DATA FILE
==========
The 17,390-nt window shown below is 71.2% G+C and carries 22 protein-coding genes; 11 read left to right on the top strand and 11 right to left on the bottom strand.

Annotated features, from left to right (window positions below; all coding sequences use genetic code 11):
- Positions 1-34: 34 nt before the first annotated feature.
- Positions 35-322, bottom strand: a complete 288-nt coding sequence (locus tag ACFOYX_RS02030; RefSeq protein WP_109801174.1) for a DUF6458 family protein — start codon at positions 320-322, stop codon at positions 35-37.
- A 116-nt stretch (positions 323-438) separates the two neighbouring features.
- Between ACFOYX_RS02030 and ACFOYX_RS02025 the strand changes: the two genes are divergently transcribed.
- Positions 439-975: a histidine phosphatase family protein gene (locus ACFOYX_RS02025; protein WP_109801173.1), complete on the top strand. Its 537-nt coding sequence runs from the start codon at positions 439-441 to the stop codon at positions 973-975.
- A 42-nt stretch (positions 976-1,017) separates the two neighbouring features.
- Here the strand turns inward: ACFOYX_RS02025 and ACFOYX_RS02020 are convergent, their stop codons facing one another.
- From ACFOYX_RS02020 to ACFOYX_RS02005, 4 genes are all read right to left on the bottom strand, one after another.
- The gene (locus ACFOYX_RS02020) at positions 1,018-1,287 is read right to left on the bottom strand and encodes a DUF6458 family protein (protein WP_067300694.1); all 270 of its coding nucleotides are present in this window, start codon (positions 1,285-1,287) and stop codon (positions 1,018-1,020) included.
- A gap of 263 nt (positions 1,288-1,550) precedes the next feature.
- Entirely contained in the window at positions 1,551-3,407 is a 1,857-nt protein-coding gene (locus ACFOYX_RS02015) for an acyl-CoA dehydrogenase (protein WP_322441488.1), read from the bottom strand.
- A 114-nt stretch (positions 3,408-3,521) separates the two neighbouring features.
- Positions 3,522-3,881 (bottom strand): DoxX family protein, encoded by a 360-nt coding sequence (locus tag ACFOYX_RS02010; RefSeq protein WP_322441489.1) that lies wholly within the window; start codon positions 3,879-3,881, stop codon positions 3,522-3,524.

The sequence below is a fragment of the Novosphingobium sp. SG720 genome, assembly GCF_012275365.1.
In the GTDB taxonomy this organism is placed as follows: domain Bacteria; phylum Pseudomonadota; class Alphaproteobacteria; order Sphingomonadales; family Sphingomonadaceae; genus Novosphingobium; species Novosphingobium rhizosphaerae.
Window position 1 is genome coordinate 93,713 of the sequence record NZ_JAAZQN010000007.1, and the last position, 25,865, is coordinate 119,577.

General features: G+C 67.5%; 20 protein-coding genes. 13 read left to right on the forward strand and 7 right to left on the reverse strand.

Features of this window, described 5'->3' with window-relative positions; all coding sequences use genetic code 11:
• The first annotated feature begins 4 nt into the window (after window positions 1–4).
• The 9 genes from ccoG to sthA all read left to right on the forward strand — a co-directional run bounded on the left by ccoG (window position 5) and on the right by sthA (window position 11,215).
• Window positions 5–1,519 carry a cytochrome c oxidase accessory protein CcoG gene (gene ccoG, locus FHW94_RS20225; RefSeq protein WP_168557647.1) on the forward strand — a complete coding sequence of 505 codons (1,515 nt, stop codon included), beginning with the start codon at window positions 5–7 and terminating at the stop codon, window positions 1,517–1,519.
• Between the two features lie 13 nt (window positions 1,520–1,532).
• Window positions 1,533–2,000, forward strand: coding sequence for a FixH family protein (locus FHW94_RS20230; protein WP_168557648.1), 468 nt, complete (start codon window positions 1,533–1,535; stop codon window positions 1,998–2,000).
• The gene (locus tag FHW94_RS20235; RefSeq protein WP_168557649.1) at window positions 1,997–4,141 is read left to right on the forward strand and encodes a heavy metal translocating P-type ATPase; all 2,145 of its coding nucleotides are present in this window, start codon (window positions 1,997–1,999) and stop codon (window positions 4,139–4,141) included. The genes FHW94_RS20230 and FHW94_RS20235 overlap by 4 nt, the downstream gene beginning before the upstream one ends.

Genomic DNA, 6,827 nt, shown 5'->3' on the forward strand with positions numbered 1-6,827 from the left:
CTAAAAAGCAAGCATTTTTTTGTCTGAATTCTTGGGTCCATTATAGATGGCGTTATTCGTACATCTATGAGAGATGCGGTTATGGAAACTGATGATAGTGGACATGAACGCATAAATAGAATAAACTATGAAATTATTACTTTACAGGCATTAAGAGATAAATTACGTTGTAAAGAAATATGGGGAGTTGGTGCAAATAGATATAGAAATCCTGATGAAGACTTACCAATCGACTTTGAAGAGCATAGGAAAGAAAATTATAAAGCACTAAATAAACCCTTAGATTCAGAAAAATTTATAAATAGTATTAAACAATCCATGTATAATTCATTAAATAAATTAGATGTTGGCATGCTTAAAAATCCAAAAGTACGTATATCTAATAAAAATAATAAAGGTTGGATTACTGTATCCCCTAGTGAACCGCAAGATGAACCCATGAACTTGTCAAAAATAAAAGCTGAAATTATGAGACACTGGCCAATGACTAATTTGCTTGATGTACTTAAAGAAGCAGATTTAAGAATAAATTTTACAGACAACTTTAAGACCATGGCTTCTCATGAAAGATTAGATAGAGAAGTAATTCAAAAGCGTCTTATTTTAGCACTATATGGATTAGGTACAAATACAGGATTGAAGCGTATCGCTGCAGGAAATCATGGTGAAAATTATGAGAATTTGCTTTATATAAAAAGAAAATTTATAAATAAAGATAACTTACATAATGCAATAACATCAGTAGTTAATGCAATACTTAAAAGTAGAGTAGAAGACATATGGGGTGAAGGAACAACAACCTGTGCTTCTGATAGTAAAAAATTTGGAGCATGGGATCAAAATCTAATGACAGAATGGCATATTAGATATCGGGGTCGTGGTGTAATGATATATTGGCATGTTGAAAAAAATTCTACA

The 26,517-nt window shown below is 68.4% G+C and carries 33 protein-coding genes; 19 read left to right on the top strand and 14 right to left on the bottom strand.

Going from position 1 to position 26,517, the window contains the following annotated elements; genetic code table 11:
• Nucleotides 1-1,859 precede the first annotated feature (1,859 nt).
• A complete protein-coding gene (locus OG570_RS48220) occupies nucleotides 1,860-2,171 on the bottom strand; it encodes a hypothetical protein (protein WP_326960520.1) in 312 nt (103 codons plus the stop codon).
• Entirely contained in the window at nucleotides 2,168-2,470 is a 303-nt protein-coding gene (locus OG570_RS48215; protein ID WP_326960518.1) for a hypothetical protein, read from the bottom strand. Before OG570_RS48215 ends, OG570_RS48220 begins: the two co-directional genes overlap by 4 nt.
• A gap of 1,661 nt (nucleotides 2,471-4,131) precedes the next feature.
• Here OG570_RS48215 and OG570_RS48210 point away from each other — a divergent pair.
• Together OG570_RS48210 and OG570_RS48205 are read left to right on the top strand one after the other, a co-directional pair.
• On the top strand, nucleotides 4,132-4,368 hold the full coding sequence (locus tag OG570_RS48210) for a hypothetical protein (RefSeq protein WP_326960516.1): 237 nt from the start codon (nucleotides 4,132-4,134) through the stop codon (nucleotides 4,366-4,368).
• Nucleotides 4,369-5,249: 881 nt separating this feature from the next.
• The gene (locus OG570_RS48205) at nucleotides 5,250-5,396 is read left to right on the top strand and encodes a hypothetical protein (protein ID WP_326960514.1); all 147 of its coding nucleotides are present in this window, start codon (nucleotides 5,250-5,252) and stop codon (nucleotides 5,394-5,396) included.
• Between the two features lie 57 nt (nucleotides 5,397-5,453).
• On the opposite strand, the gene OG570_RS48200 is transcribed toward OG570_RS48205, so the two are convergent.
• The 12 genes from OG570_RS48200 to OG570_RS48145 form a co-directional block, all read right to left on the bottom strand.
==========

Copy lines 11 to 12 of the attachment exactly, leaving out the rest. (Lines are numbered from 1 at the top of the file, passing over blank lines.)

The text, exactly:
- The gene (locus ACFOYX_RS02020) at positions 1,018-1,287 is read right to left on the bottom strand and encodes a DUF6458 family protein (protein WP_067300694.1); all 270 of its coding nucleotides are present in this window, start codon (positions 1,285-1,287) and stop codon (positions 1,018-1,020) included.
- A gap of 263 nt (positions 1,288-1,550) precedes the next feature.